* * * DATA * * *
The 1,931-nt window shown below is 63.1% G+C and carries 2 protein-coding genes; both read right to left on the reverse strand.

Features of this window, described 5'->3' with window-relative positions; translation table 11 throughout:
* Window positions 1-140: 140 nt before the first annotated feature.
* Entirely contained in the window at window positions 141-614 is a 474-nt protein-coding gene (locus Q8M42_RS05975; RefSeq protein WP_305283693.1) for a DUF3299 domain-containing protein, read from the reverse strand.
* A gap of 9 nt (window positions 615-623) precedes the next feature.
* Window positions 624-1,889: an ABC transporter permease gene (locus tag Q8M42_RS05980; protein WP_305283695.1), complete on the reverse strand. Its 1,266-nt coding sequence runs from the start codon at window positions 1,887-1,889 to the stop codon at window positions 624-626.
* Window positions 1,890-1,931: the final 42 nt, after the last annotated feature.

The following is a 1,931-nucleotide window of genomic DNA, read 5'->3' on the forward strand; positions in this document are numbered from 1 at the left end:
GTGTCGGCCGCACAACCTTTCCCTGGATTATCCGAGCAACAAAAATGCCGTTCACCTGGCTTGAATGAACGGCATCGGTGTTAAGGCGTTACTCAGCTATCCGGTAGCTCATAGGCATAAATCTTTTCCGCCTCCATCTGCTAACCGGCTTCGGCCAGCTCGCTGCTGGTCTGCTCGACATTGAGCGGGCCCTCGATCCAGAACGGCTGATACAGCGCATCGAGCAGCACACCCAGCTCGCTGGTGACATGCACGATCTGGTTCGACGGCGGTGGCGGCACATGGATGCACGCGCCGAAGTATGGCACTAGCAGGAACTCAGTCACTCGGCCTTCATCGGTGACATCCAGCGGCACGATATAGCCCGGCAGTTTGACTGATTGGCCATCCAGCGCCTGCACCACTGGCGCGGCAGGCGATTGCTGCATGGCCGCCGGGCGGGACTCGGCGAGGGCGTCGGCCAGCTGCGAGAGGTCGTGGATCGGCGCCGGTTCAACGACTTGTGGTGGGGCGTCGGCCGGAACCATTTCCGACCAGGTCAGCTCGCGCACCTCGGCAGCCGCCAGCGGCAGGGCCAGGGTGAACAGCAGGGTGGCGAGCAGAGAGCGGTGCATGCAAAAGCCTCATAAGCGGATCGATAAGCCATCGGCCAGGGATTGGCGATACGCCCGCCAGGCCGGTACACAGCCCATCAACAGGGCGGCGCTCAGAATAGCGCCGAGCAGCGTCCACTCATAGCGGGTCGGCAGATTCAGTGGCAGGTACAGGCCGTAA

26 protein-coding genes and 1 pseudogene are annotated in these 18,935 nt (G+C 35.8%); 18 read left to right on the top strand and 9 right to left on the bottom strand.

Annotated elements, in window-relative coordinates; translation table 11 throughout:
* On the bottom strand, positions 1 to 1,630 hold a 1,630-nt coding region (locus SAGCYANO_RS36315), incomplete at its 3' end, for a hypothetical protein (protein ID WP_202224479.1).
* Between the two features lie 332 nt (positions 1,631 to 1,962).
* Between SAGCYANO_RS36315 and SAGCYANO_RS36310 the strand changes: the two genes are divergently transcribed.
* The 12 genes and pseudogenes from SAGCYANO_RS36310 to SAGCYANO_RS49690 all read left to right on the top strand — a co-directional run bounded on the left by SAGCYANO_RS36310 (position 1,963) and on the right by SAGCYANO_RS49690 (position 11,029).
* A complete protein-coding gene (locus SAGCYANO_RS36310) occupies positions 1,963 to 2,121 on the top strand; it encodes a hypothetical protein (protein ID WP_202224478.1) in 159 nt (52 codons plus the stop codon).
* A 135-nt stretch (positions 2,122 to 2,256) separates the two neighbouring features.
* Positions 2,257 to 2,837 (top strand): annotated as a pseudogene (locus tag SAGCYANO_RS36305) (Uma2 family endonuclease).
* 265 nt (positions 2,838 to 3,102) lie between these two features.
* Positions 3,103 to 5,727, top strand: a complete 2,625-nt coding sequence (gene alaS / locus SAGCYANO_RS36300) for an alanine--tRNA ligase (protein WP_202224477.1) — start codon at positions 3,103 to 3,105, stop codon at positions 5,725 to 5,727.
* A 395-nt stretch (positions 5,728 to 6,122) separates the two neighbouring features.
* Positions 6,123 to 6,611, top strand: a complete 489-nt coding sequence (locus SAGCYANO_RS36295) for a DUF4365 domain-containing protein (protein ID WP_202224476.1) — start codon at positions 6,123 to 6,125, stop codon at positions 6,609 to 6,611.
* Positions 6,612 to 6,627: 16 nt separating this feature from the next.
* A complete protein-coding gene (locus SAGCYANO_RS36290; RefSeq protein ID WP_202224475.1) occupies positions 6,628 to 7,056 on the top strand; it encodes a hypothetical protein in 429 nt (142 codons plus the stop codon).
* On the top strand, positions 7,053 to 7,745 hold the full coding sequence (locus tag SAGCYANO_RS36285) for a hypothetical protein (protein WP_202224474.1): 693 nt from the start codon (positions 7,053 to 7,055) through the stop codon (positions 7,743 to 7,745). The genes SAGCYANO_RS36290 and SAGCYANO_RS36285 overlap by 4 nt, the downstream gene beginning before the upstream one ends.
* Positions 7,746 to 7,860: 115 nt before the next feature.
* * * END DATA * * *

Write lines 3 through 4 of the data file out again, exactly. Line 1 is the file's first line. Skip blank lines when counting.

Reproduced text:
* Window positions 1-140: 140 nt before the first annotated feature.
* Entirely contained in the window at window positions 141-614 is a 474-nt protein-coding gene (locus Q8M42_RS05975; RefSeq protein WP_305283693.1) for a DUF3299 domain-containing protein, read from the reverse strand.